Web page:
Storytelling with data revealed in Good Charts

February 7, 2018 by

Each year, influencers post their top reading lists. While I’m not Bill Gates or Oprah, my favorite read of 2017 prompted several “ah-ha” moments as I poured through the book each evening. Good Charts: The Harvard Business Review Guide to Making Smarter, More Persuasive Data Visualizations marries geeky data with business and psychology principles to relay the secret behind storytelling with charts.

I am not a data analyst, I’m not even all that good with numbers, but I love a good chart. And I’m not alone. Data is the new language of business. But the tenants of storytelling are what make data meaningful. Even when working with data, it’s ultimately about your message. Experts at Harvard say not to start with data, but start with the idea you want to convey, and let these tips guide you.

 

Substance before style

Spend more time thinking about your message than the style of chart. This might seem a bit contradictory when you are trying to find the best chart style to present your data. However, if you haven’t taken the time to really understand your dataset and the message you’d like to convey, even the loveliest chart can present a flimsy analysis.

Collaboration and diverse opinions will yield richer results

Talk out or whiteboard the problem with colleagues and pay close attention to the words you use. The conversation will influence how you frame the data, which parts are elevated, and the chart type. For example, the phrases “huge dip,” “crazy maze of a process,” or “flowed from,” evoke immediate images and suggest certain types of charts.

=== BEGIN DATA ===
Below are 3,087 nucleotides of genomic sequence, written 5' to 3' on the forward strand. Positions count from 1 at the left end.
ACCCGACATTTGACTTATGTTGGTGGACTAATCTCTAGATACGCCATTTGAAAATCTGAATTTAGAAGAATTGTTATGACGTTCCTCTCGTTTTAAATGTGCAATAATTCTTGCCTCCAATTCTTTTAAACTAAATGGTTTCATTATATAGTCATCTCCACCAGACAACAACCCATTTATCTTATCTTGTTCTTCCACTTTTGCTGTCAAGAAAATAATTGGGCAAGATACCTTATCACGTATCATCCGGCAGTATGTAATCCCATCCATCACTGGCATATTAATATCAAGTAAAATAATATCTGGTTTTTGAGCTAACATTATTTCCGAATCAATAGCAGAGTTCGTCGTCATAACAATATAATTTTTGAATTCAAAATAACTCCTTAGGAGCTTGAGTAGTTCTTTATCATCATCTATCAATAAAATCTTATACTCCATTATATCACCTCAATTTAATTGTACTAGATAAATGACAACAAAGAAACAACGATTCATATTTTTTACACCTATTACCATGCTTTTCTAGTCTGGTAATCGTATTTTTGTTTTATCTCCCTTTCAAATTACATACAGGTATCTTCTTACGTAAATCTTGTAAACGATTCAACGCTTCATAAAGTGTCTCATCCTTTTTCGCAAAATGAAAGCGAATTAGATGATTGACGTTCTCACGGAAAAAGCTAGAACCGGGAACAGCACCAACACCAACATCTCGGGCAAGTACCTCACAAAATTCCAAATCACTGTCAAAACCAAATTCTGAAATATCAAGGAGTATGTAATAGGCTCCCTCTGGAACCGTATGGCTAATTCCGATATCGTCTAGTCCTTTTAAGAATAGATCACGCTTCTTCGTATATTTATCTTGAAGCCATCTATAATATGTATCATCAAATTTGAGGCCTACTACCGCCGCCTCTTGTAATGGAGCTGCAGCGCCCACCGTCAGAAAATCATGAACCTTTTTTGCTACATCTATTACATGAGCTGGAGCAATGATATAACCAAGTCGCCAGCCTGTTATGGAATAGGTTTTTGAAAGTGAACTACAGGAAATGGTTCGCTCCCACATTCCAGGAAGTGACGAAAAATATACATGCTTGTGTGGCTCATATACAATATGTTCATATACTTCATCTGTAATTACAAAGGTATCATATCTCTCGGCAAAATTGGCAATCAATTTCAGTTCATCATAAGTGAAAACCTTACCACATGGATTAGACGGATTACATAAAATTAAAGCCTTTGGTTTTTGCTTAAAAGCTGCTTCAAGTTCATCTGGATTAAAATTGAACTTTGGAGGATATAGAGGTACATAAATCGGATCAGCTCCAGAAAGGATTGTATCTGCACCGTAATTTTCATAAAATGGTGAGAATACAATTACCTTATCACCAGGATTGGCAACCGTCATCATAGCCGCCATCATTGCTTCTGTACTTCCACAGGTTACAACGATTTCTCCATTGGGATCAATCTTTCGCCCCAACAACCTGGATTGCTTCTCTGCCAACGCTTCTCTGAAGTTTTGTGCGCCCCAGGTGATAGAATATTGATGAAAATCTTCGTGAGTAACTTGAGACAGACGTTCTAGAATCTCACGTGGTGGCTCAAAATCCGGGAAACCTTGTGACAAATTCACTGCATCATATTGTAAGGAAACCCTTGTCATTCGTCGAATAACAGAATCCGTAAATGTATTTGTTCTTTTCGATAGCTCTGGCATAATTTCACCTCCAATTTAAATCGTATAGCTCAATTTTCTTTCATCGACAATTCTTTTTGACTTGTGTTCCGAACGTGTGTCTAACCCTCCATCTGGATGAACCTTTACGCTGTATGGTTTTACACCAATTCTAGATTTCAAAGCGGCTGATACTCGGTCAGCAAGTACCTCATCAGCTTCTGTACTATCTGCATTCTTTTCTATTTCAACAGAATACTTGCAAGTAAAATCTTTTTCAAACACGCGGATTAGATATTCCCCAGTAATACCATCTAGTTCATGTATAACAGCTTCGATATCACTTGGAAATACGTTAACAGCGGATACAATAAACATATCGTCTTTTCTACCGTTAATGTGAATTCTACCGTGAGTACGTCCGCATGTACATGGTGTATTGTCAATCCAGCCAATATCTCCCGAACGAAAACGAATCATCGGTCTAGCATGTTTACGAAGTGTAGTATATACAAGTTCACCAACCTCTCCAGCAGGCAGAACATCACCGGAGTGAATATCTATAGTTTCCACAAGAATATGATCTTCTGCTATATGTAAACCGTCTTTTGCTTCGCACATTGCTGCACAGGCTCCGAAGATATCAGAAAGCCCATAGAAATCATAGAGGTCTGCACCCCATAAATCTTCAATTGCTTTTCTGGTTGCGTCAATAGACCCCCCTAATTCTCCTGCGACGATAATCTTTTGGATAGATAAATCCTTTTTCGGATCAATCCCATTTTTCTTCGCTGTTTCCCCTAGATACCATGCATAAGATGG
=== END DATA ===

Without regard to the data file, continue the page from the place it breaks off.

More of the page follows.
Focus on the essentials

Remember, less is more. Many chart standards such as gridlines, values and even data labels may not be necessary to get your point across. Unlike reading text from left to right, people’s eyes dart all around a chart and they focus on the items that stand out. Emphasize your key points with bold colors, shapes, large fonts, or strategic placement. Conversely, if something is not relevant to your message, consider excluding it.

Use established terminology to understand each other

Chart structures are common for a reason; for instance, the Y axis typically shows time. Flouting convention will just make your charts harder to understand.

 

I also appreciated the thorough discussion of data integrity. It is easy to manipulate data. We can exaggerate points, or omit points altogether; we can show two different views of the same data and come up with opposite conclusions. The book gives practical advice to help us determine if charts are deceiving.

When I put these principles into practice, I was surprised to find that not everyone is ready to ditch the bar charts and legends in favor of a simpler chart. Folks who work in the trenches with data, often like to see every data point on a chart. However, I’ve noticed leadership teams can be more interested in the analysis and implications, rather than the full dataset. With a chart that tells a story through data, you can quickly and easily communicate key points.

If your job involves data—which, these days, most jobs do—you can up your data game this year, and in the process, improve your business discussions too. Good Charts can make you a better storyteller with data.

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